Microscopic Mojave Desert plants growing on the underside of translucent quartz pebbles can endure both chilly and near-boiling temperatures, scavenge nitrogen from the air, and utilize the equivalent of nighttime moonlight levels for photosynthesis, a new study reports. The plants, which receive enough light through the pebbles to support photosynthesis, could offer a model for how plants first colonized land, as well as how they might have evolved on Mars, said the scientists who performed the study.
"Here you have a really bizarre habitat," said William Schlesinger, dean of Duke Universitys Nicholas School of the Environment and principal author of a paper on the study that appears in the December, 2003 issue of the research journal Ecology, which was just published. "When I first went to the site in 1978 I thought: Thats weird, how do these plants photosynthesize? Then it dawned on me that they photosynthesized on the light coming through the rocks."
Years after he first noticed the primitive plants -- mostly species of blue-green algae -- growing under every quartz pebble he turned over at the site in Californias Joshua Tree National Park, Schlesinger assembled a scientific team to investigate the phenomenon. He said what the scientists learned suggests a possible way that land plants established their first toehold in the harsh conditions of the early Earth: by staying under cover.
Monte Basgall | EurekAlert!
Two Group A Streptococcus genes linked to 'flesh-eating' bacterial infections
25.09.2017 | University of Maryland
Rainbow colors reveal cell history: Uncovering β-cell heterogeneity
22.09.2017 | DFG-Forschungszentrum für Regenerative Therapien TU Dresden
At the productronica trade fair in Munich this November, the Fraunhofer Institute for Laser Technology ILT will be presenting Laser-Based Tape-Automated Bonding, LaserTAB for short. The experts from Aachen will be demonstrating how new battery cells and power electronics can be micro-welded more efficiently and precisely than ever before thanks to new optics and robot support.
Fraunhofer ILT from Aachen relies on a clever combination of robotics and a laser scanner with new optics as well as process monitoring, which it has developed...
Plants and algae use the enzyme Rubisco to fix carbon dioxide, removing it from the atmosphere and converting it into biomass. Algae have figured out a way to increase the efficiency of carbon fixation. They gather most of their Rubisco into a ball-shaped microcompartment called the pyrenoid, which they flood with a high local concentration of carbon dioxide. A team of scientists at Princeton University, the Carnegie Institution for Science, Stanford University and the Max Plank Institute of Biochemistry have unravelled the mysteries of how the pyrenoid is assembled. These insights can help to engineer crops that remove more carbon dioxide from the atmosphere while producing more food.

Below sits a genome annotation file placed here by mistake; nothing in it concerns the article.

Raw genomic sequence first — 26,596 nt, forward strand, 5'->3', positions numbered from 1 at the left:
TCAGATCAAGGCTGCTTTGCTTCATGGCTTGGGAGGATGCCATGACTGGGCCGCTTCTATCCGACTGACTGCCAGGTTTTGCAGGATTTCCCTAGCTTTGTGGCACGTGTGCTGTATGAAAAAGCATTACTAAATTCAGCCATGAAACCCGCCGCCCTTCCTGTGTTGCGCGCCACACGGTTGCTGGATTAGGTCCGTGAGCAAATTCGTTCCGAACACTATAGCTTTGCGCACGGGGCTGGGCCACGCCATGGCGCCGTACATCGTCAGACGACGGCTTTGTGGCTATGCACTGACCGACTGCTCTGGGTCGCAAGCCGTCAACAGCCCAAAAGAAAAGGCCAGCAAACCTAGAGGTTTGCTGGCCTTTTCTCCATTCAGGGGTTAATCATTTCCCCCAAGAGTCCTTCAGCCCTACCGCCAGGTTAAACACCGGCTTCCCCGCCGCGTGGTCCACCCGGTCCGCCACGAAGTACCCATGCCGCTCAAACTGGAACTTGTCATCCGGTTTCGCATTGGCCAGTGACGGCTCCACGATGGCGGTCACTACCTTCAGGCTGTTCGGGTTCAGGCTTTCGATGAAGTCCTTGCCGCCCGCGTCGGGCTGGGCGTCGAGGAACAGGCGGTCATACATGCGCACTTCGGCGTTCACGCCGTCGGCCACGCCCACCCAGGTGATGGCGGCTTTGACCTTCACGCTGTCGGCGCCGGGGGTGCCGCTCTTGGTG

A warming planet
Our brains house extremely complex neuronal circuits, whose detailed structures are still largely unknown. This is especially true for the so-called cerebral cortex of mammals, where among other things vision, thoughts or spatial orientation are being computed. Here the rules by which nerve cells are connected to each other are only partly understood. A team of scientists around Moritz Helmstaedter at the Frankfiurt Max Planck Institute for Brain Research and Helene Schmidt (Humboldt University in Berlin) have now discovered a surprisingly precise nerve cell connectivity pattern in the part of the cerebral cortex that is responsible for orienting the individual animal or human in space.
The researchers report online in Nature (Schmidt et al., 2017. Axonal synapse sorting in medial entorhinal cortex, DOI: 10.1038/nature24005) that synapses in...
Whispering gallery mode (WGM) resonators are used to make tiny micro-lasers, sensors, switches, routers and other devices. These tiny structures rely on a...
Using ultrafast flashes of laser and x-ray radiation, scientists at the Max Planck Institute of Quantum Optics (Garching, Germany) took snapshots of the briefest electron motion inside a solid material to date. The electron motion lasted only 750 billionths of the billionth of a second before it fainted, setting a new record of human capability to capture ultrafast processes inside solids!
When x-rays shine onto solid materials or large molecules, an electron is pushed away from its original place near the nucleus of the atom, leaving a hole...
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25.09.2017 | Power and Electrical Engineering
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25.09.2017 | Physics and Astronomy